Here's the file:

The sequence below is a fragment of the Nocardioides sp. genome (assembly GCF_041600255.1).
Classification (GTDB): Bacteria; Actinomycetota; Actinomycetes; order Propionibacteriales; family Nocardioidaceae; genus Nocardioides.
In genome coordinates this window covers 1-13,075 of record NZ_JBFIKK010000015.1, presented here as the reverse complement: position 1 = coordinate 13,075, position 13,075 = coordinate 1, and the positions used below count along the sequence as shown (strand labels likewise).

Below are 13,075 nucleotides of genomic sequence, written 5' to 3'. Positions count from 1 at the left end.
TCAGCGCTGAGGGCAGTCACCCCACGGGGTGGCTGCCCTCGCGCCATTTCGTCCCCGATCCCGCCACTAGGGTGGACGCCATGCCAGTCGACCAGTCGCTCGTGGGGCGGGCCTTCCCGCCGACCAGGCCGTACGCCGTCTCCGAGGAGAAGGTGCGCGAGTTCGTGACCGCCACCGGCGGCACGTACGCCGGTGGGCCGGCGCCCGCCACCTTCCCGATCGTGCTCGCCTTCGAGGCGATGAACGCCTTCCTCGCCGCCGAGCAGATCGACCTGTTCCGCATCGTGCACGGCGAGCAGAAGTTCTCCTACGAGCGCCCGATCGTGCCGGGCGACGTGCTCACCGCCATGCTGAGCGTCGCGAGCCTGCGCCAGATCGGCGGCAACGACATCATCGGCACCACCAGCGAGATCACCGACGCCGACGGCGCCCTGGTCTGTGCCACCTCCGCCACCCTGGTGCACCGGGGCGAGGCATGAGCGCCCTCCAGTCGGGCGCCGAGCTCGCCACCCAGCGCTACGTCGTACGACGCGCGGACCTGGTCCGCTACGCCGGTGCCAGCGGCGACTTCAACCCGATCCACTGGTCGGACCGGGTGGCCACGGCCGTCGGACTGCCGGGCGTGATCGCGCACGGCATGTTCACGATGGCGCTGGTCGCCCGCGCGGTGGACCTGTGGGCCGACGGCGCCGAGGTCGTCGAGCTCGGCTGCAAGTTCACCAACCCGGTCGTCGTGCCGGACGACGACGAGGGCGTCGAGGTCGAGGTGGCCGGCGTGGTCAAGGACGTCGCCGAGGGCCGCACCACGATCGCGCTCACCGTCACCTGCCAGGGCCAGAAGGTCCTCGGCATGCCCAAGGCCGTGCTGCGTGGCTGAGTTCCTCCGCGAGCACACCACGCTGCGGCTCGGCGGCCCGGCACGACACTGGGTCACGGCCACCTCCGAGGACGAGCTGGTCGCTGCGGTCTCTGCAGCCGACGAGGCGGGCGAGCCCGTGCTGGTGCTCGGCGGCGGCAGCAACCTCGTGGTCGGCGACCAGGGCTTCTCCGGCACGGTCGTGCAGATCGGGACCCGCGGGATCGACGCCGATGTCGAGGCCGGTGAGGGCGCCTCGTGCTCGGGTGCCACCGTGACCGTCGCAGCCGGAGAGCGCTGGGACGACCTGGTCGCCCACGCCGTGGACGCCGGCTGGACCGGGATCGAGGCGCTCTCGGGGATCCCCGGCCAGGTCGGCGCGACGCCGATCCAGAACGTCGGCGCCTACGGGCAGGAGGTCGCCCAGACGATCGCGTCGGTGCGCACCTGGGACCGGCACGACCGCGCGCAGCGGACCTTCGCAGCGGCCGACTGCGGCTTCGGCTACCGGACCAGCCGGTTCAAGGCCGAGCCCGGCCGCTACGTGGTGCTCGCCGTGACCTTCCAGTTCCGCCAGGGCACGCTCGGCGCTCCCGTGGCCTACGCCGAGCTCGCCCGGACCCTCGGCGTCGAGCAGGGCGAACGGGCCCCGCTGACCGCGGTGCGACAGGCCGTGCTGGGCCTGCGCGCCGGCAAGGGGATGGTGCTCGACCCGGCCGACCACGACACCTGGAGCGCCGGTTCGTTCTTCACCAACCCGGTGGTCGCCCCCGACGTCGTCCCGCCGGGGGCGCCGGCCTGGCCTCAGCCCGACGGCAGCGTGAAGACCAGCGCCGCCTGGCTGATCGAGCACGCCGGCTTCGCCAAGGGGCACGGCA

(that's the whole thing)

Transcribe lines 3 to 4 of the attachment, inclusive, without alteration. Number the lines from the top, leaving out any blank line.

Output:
In genome coordinates this window covers 1-13,075 of record NZ_JBFIKK010000015.1, presented here as the reverse complement: position 1 = coordinate 13,075, position 13,075 = coordinate 1, and the positions used below count along the sequence as shown (strand labels likewise).

Below are 13,075 nucleotides of genomic sequence, written 5' to 3'. Positions count from 1 at the left end.